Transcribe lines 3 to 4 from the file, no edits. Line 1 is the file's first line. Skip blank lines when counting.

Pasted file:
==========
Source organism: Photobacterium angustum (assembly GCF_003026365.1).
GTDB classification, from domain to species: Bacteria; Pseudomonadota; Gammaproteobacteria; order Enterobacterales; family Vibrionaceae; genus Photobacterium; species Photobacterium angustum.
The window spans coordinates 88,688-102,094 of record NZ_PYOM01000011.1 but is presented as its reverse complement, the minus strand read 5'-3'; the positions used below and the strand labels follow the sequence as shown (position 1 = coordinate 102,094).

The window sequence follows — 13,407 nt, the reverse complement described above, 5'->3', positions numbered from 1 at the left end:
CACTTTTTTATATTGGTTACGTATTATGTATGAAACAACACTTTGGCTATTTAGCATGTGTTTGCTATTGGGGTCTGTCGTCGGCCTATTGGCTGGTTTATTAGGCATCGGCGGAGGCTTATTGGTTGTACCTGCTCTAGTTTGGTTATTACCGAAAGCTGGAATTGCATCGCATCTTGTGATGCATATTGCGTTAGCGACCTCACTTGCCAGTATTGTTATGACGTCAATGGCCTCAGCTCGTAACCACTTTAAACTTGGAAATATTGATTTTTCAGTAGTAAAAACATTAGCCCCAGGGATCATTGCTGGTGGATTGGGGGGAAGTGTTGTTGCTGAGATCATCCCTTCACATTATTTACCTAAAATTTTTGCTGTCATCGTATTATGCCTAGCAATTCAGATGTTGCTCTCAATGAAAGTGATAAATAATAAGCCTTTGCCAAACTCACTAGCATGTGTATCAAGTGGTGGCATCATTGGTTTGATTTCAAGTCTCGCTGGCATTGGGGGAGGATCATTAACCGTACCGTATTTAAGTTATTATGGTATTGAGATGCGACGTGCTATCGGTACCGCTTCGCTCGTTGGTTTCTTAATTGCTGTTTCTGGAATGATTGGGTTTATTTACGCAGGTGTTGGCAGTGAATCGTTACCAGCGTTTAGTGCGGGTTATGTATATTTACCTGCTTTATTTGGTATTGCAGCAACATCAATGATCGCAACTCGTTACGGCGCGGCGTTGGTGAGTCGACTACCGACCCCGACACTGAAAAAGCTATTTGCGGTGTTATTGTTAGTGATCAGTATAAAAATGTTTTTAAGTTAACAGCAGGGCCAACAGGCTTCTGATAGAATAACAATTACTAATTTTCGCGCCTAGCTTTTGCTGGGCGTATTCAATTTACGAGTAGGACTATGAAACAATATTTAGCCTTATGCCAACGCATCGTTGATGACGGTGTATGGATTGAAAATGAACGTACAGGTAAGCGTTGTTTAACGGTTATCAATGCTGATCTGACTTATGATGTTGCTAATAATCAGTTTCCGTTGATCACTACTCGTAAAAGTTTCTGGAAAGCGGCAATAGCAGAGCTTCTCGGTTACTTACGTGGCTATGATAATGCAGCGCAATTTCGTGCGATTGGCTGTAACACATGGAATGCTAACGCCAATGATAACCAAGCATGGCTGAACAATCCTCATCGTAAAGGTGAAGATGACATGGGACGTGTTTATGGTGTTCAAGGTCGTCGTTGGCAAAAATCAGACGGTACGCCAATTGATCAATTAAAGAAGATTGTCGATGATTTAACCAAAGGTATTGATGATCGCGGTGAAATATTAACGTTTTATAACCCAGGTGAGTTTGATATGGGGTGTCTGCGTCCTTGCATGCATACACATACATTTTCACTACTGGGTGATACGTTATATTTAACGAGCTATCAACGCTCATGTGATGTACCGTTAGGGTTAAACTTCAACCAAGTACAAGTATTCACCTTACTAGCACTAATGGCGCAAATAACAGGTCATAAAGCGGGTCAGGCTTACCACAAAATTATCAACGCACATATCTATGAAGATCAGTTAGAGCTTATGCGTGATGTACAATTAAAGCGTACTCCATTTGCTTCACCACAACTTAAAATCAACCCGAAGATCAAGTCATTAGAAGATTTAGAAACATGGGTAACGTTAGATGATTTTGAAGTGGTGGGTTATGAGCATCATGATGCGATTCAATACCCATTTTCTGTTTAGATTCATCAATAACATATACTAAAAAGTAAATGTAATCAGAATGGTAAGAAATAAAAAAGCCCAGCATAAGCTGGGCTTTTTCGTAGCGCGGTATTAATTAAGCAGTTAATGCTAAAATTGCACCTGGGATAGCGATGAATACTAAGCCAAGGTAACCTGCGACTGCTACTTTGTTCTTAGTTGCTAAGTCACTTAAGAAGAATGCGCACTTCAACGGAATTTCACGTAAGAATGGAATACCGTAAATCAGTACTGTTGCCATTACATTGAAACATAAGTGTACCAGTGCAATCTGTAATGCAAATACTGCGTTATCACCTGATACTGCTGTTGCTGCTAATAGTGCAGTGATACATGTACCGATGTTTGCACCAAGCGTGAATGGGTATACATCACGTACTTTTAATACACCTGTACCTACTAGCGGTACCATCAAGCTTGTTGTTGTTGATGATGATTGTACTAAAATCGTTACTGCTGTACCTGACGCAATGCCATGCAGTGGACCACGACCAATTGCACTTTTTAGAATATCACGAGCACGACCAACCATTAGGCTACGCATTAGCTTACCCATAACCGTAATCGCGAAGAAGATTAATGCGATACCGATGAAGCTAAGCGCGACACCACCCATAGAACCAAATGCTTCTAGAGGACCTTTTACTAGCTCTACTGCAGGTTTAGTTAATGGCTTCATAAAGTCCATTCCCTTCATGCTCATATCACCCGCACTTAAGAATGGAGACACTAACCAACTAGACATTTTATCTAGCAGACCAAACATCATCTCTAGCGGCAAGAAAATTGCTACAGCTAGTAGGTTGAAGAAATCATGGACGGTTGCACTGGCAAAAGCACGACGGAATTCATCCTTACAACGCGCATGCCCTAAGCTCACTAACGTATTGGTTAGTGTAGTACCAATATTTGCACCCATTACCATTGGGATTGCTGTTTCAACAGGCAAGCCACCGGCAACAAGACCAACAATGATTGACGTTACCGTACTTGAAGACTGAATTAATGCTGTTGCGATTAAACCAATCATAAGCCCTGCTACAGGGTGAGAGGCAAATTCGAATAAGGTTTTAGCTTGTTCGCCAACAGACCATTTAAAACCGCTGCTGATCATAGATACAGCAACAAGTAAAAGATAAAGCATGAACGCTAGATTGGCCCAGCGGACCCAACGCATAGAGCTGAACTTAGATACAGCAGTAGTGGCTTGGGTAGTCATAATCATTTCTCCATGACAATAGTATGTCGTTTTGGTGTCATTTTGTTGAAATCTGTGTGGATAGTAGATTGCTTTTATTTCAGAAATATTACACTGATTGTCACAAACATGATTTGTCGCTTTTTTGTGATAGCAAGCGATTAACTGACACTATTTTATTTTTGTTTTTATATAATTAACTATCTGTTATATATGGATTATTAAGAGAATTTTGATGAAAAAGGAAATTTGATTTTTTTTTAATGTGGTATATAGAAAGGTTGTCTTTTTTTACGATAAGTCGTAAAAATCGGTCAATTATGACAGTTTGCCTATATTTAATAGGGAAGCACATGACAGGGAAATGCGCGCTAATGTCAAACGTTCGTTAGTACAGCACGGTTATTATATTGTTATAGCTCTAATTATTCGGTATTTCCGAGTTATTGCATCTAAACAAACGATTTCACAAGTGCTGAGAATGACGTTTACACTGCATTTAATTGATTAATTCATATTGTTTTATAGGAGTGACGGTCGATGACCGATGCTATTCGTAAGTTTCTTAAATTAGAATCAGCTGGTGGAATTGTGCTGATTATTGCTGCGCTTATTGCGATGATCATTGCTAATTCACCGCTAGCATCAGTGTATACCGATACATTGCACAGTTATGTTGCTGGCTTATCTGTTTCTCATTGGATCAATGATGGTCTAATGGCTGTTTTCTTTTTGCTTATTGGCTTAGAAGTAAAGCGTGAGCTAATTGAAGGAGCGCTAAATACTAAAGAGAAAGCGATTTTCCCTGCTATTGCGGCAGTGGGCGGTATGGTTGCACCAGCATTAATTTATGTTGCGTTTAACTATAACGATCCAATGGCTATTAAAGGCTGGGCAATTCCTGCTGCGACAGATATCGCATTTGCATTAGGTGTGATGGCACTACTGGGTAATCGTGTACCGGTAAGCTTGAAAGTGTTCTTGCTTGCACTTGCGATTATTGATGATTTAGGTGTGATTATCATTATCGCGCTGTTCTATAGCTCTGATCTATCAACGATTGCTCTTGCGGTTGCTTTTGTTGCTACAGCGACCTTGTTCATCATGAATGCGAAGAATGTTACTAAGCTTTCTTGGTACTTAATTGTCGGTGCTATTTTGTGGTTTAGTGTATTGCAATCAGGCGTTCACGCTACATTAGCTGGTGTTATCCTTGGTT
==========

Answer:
The window spans coordinates 88,688-102,094 of record NZ_PYOM01000011.1 but is presented as its reverse complement, the minus strand read 5'-3'; the positions used below and the strand labels follow the sequence as shown (position 1 = coordinate 102,094).

The window sequence follows — 13,407 nt, the reverse complement described above, 5'->3', positions numbered from 1 at the left end: